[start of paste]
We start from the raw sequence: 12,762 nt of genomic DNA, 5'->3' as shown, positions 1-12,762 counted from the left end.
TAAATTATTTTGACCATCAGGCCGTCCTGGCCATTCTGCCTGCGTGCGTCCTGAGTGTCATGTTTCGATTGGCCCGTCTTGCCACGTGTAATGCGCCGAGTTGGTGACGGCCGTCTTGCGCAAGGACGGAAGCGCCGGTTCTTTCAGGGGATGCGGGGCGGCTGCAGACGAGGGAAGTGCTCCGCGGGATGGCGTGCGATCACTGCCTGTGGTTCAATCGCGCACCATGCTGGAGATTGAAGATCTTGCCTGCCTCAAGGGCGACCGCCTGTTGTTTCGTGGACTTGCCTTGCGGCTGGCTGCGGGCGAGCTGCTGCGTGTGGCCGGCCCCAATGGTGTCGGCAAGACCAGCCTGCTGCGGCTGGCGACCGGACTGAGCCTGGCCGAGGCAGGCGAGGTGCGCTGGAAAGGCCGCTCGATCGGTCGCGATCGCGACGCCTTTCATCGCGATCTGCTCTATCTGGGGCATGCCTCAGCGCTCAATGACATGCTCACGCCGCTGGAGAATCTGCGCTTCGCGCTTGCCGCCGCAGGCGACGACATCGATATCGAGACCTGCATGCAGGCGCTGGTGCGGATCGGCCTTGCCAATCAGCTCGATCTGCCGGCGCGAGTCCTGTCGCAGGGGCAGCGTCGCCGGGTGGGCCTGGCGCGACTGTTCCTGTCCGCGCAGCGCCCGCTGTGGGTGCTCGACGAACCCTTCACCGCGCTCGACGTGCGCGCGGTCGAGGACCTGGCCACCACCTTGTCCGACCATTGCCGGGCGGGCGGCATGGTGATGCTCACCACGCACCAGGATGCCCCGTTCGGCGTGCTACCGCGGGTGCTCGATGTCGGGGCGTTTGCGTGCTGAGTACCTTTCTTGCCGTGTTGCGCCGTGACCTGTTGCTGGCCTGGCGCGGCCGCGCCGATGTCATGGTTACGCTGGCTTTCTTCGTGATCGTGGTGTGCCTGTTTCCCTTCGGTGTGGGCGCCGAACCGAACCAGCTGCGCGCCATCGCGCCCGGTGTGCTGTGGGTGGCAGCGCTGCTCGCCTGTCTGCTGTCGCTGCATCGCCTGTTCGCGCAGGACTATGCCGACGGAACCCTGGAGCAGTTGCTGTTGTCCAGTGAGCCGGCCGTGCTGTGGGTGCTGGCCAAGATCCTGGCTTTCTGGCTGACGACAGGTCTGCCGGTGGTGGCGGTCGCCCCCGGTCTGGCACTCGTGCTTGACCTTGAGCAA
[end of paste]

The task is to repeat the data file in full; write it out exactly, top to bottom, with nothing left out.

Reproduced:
We start from the raw sequence: 12,762 nt of genomic DNA, 5'->3' as shown, positions 1-12,762 counted from the left end.
TAAATTATTTTGACCATCAGGCCGTCCTGGCCATTCTGCCTGCGTGCGTCCTGAGTGTCATGTTTCGATTGGCCCGTCTTGCCACGTGTAATGCGCCGAGTTGGTGACGGCCGTCTTGCGCAAGGACGGAAGCGCCGGTTCTTTCAGGGGATGCGGGGCGGCTGCAGACGAGGGAAGTGCTCCGCGGGATGGCGTGCGATCACTGCCTGTGGTTCAATCGCGCACCATGCTGGAGATTGAAGATCTTGCCTGCCTCAAGGGCGACCGCCTGTTGTTTCGTGGACTTGCCTTGCGGCTGGCTGCGGGCGAGCTGCTGCGTGTGGCCGGCCCCAATGGTGTCGGCAAGACCAGCCTGCTGCGGCTGGCGACCGGACTGAGCCTGGCCGAGGCAGGCGAGGTGCGCTGGAAAGGCCGCTCGATCGGTCGCGATCGCGACGCCTTTCATCGCGATCTGCTCTATCTGGGGCATGCCTCAGCGCTCAATGACATGCTCACGCCGCTGGAGAATCTGCGCTTCGCGCTTGCCGCCGCAGGCGACGACATCGATATCGAGACCTGCATGCAGGCGCTGGTGCGGATCGGCCTTGCCAATCAGCTCGATCTGCCGGCGCGAGTCCTGTCGCAGGGGCAGCGTCGCCGGGTGGGCCTGGCGCGACTGTTCCTGTCCGCGCAGCGCCCGCTGTGGGTGCTCGACGAACCCTTCACCGCGCTCGACGTGCGCGCGGTCGAGGACCTGGCCACCACCTTGTCCGACCATTGCCGGGCGGGCGGCATGGTGATGCTCACCACGCACCAGGATGCCCCGTTCGGCGTGCTACCGCGGGTGCTCGATGTCGGGGCGTTTGCGTGCTGAGTACCTTTCTTGCCGTGTTGCGCCGTGACCTGTTGCTGGCCTGGCGCGGCCGCGCCGATGTCATGGTTACGCTGGCTTTCTTCGTGATCGTGGTGTGCCTGTTTCCCTTCGGTGTGGGCGCCGAACCGAACCAGCTGCGCGCCATCGCGCCCGGTGTGCTGTGGGTGGCAGCGCTGCTCGCCTGTCTGCTGTCGCTGCATCGCCTGTTCGCGCAGGACTATGCCGACGGAACCCTGGAGCAGTTGCTGTTGTCCAGTGAGCCGGCCGTGCTGTGGGTGCTGGCCAAGATCCTGGCTTTCTGGCTGACGACAGGTCTGCCGGTGGTGGCGGTCGCCCCCGGTCTGGCACTCGTGCTTGACCTTGAGCAA